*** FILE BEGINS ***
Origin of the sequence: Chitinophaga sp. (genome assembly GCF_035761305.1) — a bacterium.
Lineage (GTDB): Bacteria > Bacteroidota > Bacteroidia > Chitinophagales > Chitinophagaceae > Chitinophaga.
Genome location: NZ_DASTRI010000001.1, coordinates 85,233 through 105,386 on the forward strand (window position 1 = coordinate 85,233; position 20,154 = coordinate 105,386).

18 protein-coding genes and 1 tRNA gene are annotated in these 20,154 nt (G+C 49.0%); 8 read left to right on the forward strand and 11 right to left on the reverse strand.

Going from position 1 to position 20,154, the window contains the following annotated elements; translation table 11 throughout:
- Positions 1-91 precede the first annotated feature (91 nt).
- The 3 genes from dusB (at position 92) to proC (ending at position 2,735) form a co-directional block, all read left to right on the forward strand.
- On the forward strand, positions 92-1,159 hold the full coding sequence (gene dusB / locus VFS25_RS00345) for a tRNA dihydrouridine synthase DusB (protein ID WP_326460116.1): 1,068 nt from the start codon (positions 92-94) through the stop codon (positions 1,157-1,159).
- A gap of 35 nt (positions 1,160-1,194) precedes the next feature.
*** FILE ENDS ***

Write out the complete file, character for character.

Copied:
Origin of the sequence: Chitinophaga sp. (genome assembly GCF_035761305.1) — a bacterium.
Lineage (GTDB): Bacteria > Bacteroidota > Bacteroidia > Chitinophagales > Chitinophagaceae > Chitinophaga.
Genome location: NZ_DASTRI010000001.1, coordinates 85,233 through 105,386 on the forward strand (window position 1 = coordinate 85,233; position 20,154 = coordinate 105,386).

18 protein-coding genes and 1 tRNA gene are annotated in these 20,154 nt (G+C 49.0%); 8 read left to right on the forward strand and 11 right to left on the reverse strand.

Going from position 1 to position 20,154, the window contains the following annotated elements; translation table 11 throughout:
- Positions 1-91 precede the first annotated feature (91 nt).
- The 3 genes from dusB (at position 92) to proC (ending at position 2,735) form a co-directional block, all read left to right on the forward strand.
- On the forward strand, positions 92-1,159 hold the full coding sequence (gene dusB / locus VFS25_RS00345) for a tRNA dihydrouridine synthase DusB (protein ID WP_326460116.1): 1,068 nt from the start codon (positions 92-94) through the stop codon (positions 1,157-1,159).
- A gap of 35 nt (positions 1,160-1,194) precedes the next feature.